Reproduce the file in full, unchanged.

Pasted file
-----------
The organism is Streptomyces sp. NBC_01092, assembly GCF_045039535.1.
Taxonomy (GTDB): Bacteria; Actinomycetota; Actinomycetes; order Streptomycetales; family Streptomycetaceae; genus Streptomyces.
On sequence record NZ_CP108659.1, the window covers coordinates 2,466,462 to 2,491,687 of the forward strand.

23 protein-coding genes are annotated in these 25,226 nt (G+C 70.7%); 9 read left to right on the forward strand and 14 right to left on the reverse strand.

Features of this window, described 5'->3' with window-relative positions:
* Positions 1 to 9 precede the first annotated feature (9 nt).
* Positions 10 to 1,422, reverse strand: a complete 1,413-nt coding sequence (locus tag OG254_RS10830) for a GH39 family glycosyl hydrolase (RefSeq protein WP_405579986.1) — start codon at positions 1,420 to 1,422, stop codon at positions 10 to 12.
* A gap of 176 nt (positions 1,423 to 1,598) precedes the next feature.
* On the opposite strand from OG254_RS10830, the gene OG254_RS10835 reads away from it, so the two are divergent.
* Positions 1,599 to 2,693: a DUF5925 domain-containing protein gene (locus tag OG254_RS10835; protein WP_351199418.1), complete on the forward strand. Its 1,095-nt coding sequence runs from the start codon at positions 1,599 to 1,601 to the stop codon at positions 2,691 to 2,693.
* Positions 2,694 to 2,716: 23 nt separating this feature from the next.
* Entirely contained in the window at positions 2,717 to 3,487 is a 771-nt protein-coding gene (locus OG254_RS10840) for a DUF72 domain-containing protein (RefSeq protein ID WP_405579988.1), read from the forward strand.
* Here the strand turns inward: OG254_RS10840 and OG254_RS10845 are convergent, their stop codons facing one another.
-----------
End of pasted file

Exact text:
The organism is Streptomyces sp. NBC_01092, assembly GCF_045039535.1.
Taxonomy (GTDB): Bacteria; Actinomycetota; Actinomycetes; order Streptomycetales; family Streptomycetaceae; genus Streptomyces.
On sequence record NZ_CP108659.1, the window covers coordinates 2,466,462 to 2,491,687 of the forward strand.

23 protein-coding genes are annotated in these 25,226 nt (G+C 70.7%); 9 read left to right on the forward strand and 14 right to left on the reverse strand.

Features of this window, described 5'->3' with window-relative positions:
* Positions 1 to 9 precede the first annotated feature (9 nt).
* Positions 10 to 1,422, reverse strand: a complete 1,413-nt coding sequence (locus tag OG254_RS10830) for a GH39 family glycosyl hydrolase (RefSeq protein WP_405579986.1) — start codon at positions 1,420 to 1,422, stop codon at positions 10 to 12.
* A gap of 176 nt (positions 1,423 to 1,598) precedes the next feature.
* On the opposite strand from OG254_RS10830, the gene OG254_RS10835 reads away from it, so the two are divergent.
* Positions 1,599 to 2,693: a DUF5925 domain-containing protein gene (locus tag OG254_RS10835; protein WP_351199418.1), complete on the forward strand. Its 1,095-nt coding sequence runs from the start codon at positions 1,599 to 1,601 to the stop codon at positions 2,691 to 2,693.
* Positions 2,694 to 2,716: 23 nt separating this feature from the next.
* Entirely contained in the window at positions 2,717 to 3,487 is a 771-nt protein-coding gene (locus OG254_RS10840) for a DUF72 domain-containing protein (RefSeq protein ID WP_405579988.1), read from the forward strand.
* Here the strand turns inward: OG254_RS10840 and OG254_RS10845 are convergent, their stop codons facing one another.